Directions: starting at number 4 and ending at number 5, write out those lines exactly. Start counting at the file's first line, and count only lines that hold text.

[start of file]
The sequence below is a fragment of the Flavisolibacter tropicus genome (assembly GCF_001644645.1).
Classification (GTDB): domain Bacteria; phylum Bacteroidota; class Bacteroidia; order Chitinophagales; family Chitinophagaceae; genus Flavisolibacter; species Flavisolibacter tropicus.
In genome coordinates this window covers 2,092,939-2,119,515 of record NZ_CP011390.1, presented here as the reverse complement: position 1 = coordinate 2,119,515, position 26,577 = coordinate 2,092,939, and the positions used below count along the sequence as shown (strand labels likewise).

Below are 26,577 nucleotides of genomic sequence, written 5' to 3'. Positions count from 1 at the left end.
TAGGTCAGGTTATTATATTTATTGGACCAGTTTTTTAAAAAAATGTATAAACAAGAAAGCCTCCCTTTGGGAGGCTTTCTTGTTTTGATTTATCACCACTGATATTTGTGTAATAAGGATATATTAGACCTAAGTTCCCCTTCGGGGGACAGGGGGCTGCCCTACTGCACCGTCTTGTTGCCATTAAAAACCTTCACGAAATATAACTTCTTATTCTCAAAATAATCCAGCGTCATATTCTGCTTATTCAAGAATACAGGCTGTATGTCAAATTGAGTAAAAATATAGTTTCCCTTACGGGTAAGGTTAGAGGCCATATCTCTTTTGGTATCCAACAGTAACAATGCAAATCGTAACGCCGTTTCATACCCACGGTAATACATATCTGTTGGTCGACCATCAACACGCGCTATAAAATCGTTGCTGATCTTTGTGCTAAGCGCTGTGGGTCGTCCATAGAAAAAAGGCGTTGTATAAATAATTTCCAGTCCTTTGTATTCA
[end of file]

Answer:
Below are 26,577 nucleotides of genomic sequence, written 5' to 3'. Positions count from 1 at the left end.
TAGGTCAGGTTATTATATTTATTGGACCAGTTTTTTAAAAAAATGTATAAACAAGAAAGCCTCCCTTTGGGAGGCTTTCTTGTTTTGATTTATCACCACTGATATTTGTGTAATAAGGATATATTAGACCTAAGTTCCCCTTCGGGGGACAGGGGGCTGCCCTACTGCACCGTCTTGTTGCCATTAAAAACCTTCACGAAATATAACTTCTTATTCTCAAAATAATCCAGCGTCATATTCTGCTTATTCAAGAATACAGGCTGTATGTCAAATTGAGTAAAAATATAGTTTCCCTTACGGGTAAGGTTAGAGGCCATATCTCTTTTGGTATCCAACAGTAACAATGCAAATCGTAACGCCGTTTCATACCCACGGTAATACATATCTGTTGGTCGACCATCAACACGCGCTATAAAATCGTTGCTGATCTTTGTGCTAAGCGCTGTGGGTCGTCCATAGAAAAAAGGCGTTGTATAAATAATTTCCAGTCCTTTGTATTCA